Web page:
6. Set a tone of openness by having frank discussions about our personal expectations and practical arrangements for Christmas. This can include gift preferences for something essential such as a fuel voucher, help with the decorations, or even dinner or transport. Personal care may also be hard to come by when many support services such as day centres simply shut down, and organising a family rota is prudent in these circumstances.
7. When the day arrives, enter into the spirit of the season by participating in festive rituals, religious services or Christmas events. This is the time to let go of the stress of recent weeks and recover the true essence of past Christmases, as well as spontaneously giving and receiving words and deeds of festive cheer.
8. For those remembering a recent bereavement, Christmas may seem like a day to be endured. It is important to acknowledge the loss, to talk about the deceased person, to share memories and even do something that would have made your loved one smile.
Lighting a candle will honour their memory and illuminate the void that has been left behind, and connect us with a poignant past and a spiritual future as we end the year.
9. Communicating with loved ones is the essence of Christmas and new technology may make this easier, especially for people overseas. A complacency and a tendency to make less effort to have face-to-face contact should be avoided, as many older people may see a text message as a poor substitute for a heart-to-heart on the phone.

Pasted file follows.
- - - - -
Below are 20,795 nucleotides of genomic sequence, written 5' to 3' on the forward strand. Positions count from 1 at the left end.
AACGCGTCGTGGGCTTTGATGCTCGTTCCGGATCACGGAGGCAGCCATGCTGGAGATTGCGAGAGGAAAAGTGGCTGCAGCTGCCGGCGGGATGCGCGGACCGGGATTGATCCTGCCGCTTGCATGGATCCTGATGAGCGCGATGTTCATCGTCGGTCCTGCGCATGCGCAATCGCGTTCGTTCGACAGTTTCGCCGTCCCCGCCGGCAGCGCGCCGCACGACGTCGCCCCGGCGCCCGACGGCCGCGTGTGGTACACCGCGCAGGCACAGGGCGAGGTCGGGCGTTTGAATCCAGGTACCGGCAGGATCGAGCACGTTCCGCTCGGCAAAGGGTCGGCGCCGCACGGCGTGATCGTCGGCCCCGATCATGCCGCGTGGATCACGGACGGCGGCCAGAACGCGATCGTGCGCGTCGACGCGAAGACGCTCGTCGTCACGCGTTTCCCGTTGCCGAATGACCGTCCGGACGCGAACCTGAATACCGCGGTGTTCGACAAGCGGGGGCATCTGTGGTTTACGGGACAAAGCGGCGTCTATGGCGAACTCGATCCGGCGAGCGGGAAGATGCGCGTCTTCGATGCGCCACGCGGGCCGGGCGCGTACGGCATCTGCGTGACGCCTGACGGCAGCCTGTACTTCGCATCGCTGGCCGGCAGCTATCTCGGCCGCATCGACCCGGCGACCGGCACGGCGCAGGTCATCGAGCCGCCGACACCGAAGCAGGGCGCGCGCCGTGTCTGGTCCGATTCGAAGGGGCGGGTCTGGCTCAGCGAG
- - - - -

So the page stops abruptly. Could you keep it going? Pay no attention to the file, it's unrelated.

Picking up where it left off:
Above all, most older people dislike the stereotyped view of old age as being equated with loneliness and isolation or a need for charity, and also hate being a burden on others. Christmas communication, therefore, should be more than just a time-consuming duty or a necessary therapy for adult children to enact. It should be a prelude to the regular bonding between generations throughout the year.
10. Food and the variety and quantity of it is the substance that binds people. Food preparation requires military precision in its planning, timing and delivery to avoid the excesses of hunger and overindulgence. Succumbing to intoxication can obliterate efforts to bite tongues, utter niceties and generally be diplomatic during what may seem a long, drawn-out culinary incarceration. Exercise, water and the well-timed and socially acceptable nap can offset most of the associated excesses.
11. Consider whether circumstances allow changing your Christmas routine and traditions. How about going away for Christmas or having your dinner in a different venue, opting for a vegetarian or alternative menu, or having a meal with neighbours if an invite rolls in? It’s never too late to construct a new narrative, diversion or theme for this time of year and your spring social life may well blossom in the process.
12. The best Christmas virtues to cultivate and put into practice are enthusiasm, humour and a sense of supreme patience.
Although some may perceive the departure from routine as a burden, and others may perennially have impossibly high expectations of the time of year, it is a time to count blessings and indulge in a little nostalgia as we remind ourselves that we should stop and reflect on the relationships that we have enjoyed and continue to enjoy and how they can be nurtured.
Christmas carries many obligations and demands which, with a little pre-planning, can be more easily borne and even enjoyed.
Those in the rat race of working life have the chance to slow down for a week or two but even for those who have long vacated that frenzied groove, in a world which is hell-bent on doing, the Christmas season offers a pleasant opportunity for being.
Dr Declan Lyons is a consultant psychiatrist at St Patrick’s Mental Health Services, James’s Street, Dublin 8.